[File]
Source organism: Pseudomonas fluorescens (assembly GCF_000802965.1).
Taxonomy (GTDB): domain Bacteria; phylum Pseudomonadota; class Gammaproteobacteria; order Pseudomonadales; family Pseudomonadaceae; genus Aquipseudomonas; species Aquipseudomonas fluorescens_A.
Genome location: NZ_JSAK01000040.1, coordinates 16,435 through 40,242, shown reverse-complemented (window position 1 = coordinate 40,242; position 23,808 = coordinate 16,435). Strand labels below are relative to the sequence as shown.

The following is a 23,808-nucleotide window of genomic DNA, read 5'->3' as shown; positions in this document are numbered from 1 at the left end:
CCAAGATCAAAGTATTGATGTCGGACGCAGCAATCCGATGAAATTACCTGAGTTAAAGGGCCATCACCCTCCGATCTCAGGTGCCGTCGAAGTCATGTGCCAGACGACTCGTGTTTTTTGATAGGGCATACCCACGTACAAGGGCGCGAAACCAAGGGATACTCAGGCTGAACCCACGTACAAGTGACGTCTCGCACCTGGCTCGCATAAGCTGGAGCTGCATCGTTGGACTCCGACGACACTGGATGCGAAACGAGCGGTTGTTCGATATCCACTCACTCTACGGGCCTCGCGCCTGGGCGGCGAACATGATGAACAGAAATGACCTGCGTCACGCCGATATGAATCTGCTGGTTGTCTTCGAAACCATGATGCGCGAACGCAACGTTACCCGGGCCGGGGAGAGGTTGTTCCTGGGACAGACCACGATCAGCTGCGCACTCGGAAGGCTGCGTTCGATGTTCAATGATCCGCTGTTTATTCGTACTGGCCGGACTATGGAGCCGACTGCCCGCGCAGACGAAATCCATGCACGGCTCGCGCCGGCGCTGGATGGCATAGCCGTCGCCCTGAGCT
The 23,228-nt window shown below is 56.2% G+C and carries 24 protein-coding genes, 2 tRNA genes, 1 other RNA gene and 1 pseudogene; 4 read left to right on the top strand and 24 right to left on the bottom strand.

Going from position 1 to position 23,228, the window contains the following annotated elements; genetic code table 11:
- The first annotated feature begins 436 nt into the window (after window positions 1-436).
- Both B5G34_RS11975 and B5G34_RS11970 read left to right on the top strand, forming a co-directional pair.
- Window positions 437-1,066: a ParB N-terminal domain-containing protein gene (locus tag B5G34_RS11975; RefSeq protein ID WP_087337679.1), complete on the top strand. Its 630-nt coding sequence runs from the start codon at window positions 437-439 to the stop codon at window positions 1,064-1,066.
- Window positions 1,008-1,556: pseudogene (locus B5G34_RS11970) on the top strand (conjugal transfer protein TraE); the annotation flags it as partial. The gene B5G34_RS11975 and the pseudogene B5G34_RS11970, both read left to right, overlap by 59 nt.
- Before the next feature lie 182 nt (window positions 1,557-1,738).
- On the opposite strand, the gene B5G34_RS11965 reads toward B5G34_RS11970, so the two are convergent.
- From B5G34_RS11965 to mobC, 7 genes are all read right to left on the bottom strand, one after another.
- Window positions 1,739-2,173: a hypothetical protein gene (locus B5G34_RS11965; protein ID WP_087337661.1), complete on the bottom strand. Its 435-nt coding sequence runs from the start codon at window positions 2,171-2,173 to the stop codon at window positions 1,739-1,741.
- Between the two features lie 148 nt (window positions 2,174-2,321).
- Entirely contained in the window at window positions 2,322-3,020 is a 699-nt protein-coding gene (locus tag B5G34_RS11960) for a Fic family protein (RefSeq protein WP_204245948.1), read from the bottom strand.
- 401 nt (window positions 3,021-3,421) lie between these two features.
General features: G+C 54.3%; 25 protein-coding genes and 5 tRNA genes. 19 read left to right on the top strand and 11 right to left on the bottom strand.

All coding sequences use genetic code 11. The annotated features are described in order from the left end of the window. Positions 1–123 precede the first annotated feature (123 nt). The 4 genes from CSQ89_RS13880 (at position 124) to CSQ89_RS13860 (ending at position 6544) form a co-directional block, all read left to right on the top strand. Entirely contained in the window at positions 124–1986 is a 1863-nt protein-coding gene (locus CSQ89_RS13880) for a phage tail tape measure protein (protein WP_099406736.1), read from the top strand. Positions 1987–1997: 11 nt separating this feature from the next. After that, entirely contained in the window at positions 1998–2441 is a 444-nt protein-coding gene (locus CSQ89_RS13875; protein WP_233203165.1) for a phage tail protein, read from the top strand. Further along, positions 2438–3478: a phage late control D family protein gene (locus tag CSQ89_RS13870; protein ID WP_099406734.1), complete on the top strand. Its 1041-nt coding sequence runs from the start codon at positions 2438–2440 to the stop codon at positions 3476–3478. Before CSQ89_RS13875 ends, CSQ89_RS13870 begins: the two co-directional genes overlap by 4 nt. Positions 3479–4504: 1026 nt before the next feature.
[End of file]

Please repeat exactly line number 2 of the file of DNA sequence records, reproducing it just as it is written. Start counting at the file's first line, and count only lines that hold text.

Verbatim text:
Taxonomy (GTDB): domain Bacteria; phylum Pseudomonadota; class Gammaproteobacteria; order Pseudomonadales; family Pseudomonadaceae; genus Aquipseudomonas; species Aquipseudomonas fluorescens_A.